Tuesday, 30 January 2018

'North American' Horned Lark - Staines Reservoir

A 'North American' Horned Lark was present on the causeway between the North and South Basins of Staines Reservoirs from 19th to 28th November 2017 and while obviously an interesting bird I had no opportunity to go and see the bird. After an absence of a few weeks when the bird was, presumably, feeding elsewhere within the local area the bird was relocated on 22nd January and this time I had a chance to visit the bird. I parked on Town Lane adjacent to the eastern entrance to the causeway and walked onto the causeway, there were around 10 birders and it was immediately apparent that the bird was on show. I bowled up and there it was feeding on the south side of the causeway only 20m or so away. Over the couple of hours that I was there the bird showed well but in terrible light conditions on this still and sunny day. It spent much of its time picking through the weeds on the reservoir revetment. My photos of the bird are fairly poor due to the light but do show the characters that indicate that this is an 'North American' Horned Lark.

HBW Alive currently recognises 28 subspecies over its vast range (other authorities recognise a varying number of subspecies). These are separated based mainly on differences in size, ground colour (partly determined by local soil colour) and pattern. A recent molecular study suggests that taxa in the Old World break into five species and surely more species could be recognised, both in the Old and the New World, with further work. HBW Alive and IOC currently treat all subspecies under one species known as Horned Lark.

In North America there are currently 11 subspecies recognised by HBW Alive. Alpestris is the nominate subspecies within the North American group and so if split would be the 'parent' species with the others being the subspecies of this. Most of the North American subspecies are unlikely to occur as vagrants as they are either short-distance migrants or are resident. Those most likely to occur as vagrants are alpestris and hoyti. Alpestris breeds in eastern Canada and the eastern USA with northern populations wintering in the eastern USA. Hoyti breeds in northern Canada and winters in the northern USA.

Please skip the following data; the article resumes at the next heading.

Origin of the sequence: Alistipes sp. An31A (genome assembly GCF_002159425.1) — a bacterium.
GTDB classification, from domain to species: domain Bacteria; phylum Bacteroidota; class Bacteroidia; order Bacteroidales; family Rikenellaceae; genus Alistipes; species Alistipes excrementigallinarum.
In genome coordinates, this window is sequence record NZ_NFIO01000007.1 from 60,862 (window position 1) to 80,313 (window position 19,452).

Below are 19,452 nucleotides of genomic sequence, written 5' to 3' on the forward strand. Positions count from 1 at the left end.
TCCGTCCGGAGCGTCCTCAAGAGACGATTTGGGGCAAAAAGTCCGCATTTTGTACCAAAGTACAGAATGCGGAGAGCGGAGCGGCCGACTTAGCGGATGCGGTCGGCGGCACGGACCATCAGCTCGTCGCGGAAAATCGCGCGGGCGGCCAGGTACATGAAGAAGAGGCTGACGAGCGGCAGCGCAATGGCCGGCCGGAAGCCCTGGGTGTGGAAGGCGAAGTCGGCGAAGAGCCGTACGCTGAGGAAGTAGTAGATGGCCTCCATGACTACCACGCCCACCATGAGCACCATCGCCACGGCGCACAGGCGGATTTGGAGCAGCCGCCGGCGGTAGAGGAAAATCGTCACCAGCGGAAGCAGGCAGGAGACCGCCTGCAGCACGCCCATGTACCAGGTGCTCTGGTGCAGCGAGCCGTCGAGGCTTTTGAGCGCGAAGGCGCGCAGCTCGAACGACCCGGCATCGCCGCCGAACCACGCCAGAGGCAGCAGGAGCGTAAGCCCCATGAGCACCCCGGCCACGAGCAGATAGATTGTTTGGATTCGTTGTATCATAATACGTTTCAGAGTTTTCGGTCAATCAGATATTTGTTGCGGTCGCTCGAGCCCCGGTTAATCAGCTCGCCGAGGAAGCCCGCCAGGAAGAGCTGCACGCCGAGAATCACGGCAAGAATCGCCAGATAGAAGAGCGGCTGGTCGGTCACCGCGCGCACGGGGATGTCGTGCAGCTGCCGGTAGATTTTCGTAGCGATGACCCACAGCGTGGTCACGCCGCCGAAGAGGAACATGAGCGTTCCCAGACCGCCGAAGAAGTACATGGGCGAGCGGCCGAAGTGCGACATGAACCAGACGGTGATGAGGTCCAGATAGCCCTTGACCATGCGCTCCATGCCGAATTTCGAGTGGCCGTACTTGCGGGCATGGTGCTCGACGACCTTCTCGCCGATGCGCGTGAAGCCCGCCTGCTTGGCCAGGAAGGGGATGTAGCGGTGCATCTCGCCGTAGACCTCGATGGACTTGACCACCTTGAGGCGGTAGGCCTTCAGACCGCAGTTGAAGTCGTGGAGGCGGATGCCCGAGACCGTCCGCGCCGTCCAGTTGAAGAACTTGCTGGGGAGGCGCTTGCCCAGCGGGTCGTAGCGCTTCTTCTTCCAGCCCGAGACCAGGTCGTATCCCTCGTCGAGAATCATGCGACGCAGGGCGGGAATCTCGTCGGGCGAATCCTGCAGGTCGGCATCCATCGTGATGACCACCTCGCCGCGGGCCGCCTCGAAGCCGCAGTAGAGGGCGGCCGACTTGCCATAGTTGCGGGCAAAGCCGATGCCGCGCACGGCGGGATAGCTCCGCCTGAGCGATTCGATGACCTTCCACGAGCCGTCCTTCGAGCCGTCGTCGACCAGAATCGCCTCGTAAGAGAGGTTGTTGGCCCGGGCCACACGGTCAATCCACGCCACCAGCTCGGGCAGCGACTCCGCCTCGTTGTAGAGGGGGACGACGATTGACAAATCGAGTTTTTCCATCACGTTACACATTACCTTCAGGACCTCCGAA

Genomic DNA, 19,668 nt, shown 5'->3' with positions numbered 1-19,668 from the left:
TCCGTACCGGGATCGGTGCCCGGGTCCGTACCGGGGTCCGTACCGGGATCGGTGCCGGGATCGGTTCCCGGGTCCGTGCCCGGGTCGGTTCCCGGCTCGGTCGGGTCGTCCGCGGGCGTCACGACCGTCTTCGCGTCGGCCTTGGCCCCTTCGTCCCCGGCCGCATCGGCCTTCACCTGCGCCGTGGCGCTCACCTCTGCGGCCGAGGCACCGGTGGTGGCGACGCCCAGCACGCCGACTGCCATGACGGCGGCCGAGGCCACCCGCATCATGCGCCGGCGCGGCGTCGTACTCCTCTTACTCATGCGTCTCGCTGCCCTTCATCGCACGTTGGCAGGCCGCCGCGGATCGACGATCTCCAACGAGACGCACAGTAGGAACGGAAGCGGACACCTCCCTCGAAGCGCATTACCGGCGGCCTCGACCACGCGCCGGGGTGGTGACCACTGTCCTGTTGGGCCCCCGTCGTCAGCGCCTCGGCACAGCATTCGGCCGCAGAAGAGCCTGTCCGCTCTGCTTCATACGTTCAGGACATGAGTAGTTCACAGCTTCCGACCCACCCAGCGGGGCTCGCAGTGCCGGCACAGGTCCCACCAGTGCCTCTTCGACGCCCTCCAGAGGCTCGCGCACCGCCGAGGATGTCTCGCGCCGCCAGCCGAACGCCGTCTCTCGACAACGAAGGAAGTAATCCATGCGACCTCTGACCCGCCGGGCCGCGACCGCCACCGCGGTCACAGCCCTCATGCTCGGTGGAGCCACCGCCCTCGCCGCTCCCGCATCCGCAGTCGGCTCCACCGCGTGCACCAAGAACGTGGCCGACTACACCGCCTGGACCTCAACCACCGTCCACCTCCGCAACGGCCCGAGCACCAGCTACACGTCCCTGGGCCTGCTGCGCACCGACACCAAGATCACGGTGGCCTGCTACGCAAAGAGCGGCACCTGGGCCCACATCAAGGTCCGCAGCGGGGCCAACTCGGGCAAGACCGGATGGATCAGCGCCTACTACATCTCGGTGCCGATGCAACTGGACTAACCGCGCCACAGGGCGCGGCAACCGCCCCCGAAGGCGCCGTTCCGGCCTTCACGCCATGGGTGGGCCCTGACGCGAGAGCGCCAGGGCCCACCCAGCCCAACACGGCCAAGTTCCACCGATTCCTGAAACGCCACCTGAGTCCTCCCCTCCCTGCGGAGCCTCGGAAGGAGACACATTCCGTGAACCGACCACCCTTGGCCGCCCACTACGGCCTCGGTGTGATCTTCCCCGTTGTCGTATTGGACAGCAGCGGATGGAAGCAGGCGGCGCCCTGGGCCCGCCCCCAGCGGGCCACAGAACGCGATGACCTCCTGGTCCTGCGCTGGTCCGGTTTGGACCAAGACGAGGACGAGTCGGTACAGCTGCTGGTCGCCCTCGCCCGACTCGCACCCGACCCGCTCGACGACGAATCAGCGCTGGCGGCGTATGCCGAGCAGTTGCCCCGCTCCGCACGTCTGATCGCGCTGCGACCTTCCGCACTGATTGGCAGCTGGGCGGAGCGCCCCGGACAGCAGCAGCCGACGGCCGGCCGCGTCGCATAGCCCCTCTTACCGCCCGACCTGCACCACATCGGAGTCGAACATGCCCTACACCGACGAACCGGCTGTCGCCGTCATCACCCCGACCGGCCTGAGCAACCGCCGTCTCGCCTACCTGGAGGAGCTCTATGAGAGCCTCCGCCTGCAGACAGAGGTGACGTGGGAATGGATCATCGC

The field characteristics of these taxa seem to be poorly described but in essence alpestris has a greater extent of yellow in the face, and particularly in the supercilium, while hoyti has the yellow restricted to the throat with a white supercilium. The bird at Staines thus seems to fit hoyti best but without DNA analysis this seems unlikely to be proved. From the subspecies 'flava', our Shore Lark, differences are based on the limited extent of yellow in the face, the pinkish tones to the plumage and perhaps the more speckled breast but all differences are modest and perhaps variable/clinal.

There seem to be two possible records of 'American' Horned Lark in the UK (with other claims elsewhere which don't seemed to have gained much traction), these are:
  • St Agnes and Tresco, Isles of Scilly - 2nd to 31st October 2001
  • Askernish, South Uist - 9th to 11th October 2014
The Isles of Scilly record was never submitted and current thinking is that it may not have been 'North American' Horned Lark while the South Uist record remains in circulation with the British Birds Rarities Committee (BBRC). A summary of BBRC's current stance on Horned Lark can be found here

Here are a few links to articles discussing the identification of 'North American' Horned Lark:

The identification and taxonomy of this species remains complex and it would appear that a great deal of further work is required before the North American subspecies are split.